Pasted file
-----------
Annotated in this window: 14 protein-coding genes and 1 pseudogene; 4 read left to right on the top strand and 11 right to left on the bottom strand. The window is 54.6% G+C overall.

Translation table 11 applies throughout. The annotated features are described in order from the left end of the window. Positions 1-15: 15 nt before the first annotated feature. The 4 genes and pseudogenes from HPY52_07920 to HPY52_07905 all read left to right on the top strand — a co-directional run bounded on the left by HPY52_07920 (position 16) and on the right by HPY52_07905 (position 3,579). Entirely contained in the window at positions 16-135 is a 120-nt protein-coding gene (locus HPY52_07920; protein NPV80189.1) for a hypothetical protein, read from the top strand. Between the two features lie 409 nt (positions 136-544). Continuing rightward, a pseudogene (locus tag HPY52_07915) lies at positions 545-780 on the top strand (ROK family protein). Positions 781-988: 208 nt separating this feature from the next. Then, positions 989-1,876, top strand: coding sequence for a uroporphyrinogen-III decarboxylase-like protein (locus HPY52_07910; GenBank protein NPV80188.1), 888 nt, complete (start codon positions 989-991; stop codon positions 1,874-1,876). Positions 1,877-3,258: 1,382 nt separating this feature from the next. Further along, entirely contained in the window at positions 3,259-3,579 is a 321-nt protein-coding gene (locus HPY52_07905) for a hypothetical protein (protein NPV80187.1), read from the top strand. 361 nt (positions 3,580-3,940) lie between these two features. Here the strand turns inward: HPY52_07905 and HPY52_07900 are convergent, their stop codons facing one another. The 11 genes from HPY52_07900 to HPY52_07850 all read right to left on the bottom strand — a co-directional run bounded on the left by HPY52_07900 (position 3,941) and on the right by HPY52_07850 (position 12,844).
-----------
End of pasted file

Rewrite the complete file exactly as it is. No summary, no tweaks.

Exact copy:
Annotated in this window: 14 protein-coding genes and 1 pseudogene; 4 read left to right on the top strand and 11 right to left on the bottom strand. The window is 54.6% G+C overall.

Translation table 11 applies throughout. The annotated features are described in order from the left end of the window. Positions 1-15: 15 nt before the first annotated feature. The 4 genes and pseudogenes from HPY52_07920 to HPY52_07905 all read left to right on the top strand — a co-directional run bounded on the left by HPY52_07920 (position 16) and on the right by HPY52_07905 (position 3,579). Entirely contained in the window at positions 16-135 is a 120-nt protein-coding gene (locus HPY52_07920; protein NPV80189.1) for a hypothetical protein, read from the top strand. Between the two features lie 409 nt (positions 136-544). Continuing rightward, a pseudogene (locus tag HPY52_07915) lies at positions 545-780 on the top strand (ROK family protein). Positions 781-988: 208 nt separating this feature from the next. Then, positions 989-1,876, top strand: coding sequence for a uroporphyrinogen-III decarboxylase-like protein (locus HPY52_07910; GenBank protein NPV80188.1), 888 nt, complete (start codon positions 989-991; stop codon positions 1,874-1,876). Positions 1,877-3,258: 1,382 nt separating this feature from the next. Further along, entirely contained in the window at positions 3,259-3,579 is a 321-nt protein-coding gene (locus HPY52_07905) for a hypothetical protein (protein NPV80187.1), read from the top strand. 361 nt (positions 3,580-3,940) lie between these two features. Here the strand turns inward: HPY52_07905 and HPY52_07900 are convergent, their stop codons facing one another. The 11 genes from HPY52_07900 to HPY52_07850 all read right to left on the bottom strand — a co-directional run bounded on the left by HPY52_07900 (position 3,941) and on the right by HPY52_07850 (position 12,844).